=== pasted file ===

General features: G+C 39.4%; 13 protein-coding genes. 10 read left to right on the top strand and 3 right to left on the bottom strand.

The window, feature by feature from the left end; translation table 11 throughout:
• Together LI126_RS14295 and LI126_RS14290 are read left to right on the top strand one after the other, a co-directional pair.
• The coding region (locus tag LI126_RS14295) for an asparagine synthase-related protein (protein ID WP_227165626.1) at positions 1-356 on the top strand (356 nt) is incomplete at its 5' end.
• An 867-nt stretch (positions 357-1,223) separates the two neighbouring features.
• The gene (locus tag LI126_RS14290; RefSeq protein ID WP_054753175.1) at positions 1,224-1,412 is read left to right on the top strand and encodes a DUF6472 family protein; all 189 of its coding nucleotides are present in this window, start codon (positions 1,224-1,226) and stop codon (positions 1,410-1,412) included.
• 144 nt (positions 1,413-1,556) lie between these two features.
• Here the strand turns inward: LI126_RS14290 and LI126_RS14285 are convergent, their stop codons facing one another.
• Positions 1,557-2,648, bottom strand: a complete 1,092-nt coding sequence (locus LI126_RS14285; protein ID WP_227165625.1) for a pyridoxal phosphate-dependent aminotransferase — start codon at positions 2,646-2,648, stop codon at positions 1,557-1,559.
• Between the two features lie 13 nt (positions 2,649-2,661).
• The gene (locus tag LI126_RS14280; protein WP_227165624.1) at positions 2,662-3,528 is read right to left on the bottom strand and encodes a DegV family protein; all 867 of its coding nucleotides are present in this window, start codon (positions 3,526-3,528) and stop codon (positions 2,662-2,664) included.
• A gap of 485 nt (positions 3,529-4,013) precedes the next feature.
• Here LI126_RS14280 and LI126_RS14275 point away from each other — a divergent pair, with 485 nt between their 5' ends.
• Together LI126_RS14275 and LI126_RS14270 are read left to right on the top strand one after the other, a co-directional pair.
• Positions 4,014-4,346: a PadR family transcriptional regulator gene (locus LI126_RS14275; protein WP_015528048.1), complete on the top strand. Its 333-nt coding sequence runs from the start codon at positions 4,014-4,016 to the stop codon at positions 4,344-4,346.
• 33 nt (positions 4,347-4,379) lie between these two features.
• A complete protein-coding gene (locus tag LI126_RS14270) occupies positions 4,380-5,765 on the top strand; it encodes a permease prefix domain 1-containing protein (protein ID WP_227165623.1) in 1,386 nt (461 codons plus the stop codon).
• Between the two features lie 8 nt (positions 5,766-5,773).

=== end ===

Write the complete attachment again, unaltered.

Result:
General features: G+C 39.4%; 13 protein-coding genes. 10 read left to right on the top strand and 3 right to left on the bottom strand.

The window, feature by feature from the left end; translation table 11 throughout:
• Together LI126_RS14295 and LI126_RS14290 are read left to right on the top strand one after the other, a co-directional pair.
• The coding region (locus tag LI126_RS14295) for an asparagine synthase-related protein (protein ID WP_227165626.1) at positions 1-356 on the top strand (356 nt) is incomplete at its 5' end.
• An 867-nt stretch (positions 357-1,223) separates the two neighbouring features.
• The gene (locus tag LI126_RS14290; RefSeq protein ID WP_054753175.1) at positions 1,224-1,412 is read left to right on the top strand and encodes a DUF6472 family protein; all 189 of its coding nucleotides are present in this window, start codon (positions 1,224-1,226) and stop codon (positions 1,410-1,412) included.
• 144 nt (positions 1,413-1,556) lie between these two features.
• Here the strand turns inward: LI126_RS14290 and LI126_RS14285 are convergent, their stop codons facing one another.
• Positions 1,557-2,648, bottom strand: a complete 1,092-nt coding sequence (locus LI126_RS14285; protein ID WP_227165625.1) for a pyridoxal phosphate-dependent aminotransferase — start codon at positions 2,646-2,648, stop codon at positions 1,557-1,559.
• Between the two features lie 13 nt (positions 2,649-2,661).
• The gene (locus tag LI126_RS14280; protein WP_227165624.1) at positions 2,662-3,528 is read right to left on the bottom strand and encodes a DegV family protein; all 867 of its coding nucleotides are present in this window, start codon (positions 3,526-3,528) and stop codon (positions 2,662-2,664) included.
• A gap of 485 nt (positions 3,529-4,013) precedes the next feature.
• Here LI126_RS14280 and LI126_RS14275 point away from each other — a divergent pair, with 485 nt between their 5' ends.
• Together LI126_RS14275 and LI126_RS14270 are read left to right on the top strand one after the other, a co-directional pair.
• Positions 4,014-4,346: a PadR family transcriptional regulator gene (locus LI126_RS14275; protein WP_015528048.1), complete on the top strand. Its 333-nt coding sequence runs from the start codon at positions 4,014-4,016 to the stop codon at positions 4,344-4,346.
• 33 nt (positions 4,347-4,379) lie between these two features.
• A complete protein-coding gene (locus tag LI126_RS14270) occupies positions 4,380-5,765 on the top strand; it encodes a permease prefix domain 1-containing protein (protein ID WP_227165623.1) in 1,386 nt (461 codons plus the stop codon).
• Between the two features lie 8 nt (positions 5,766-5,773).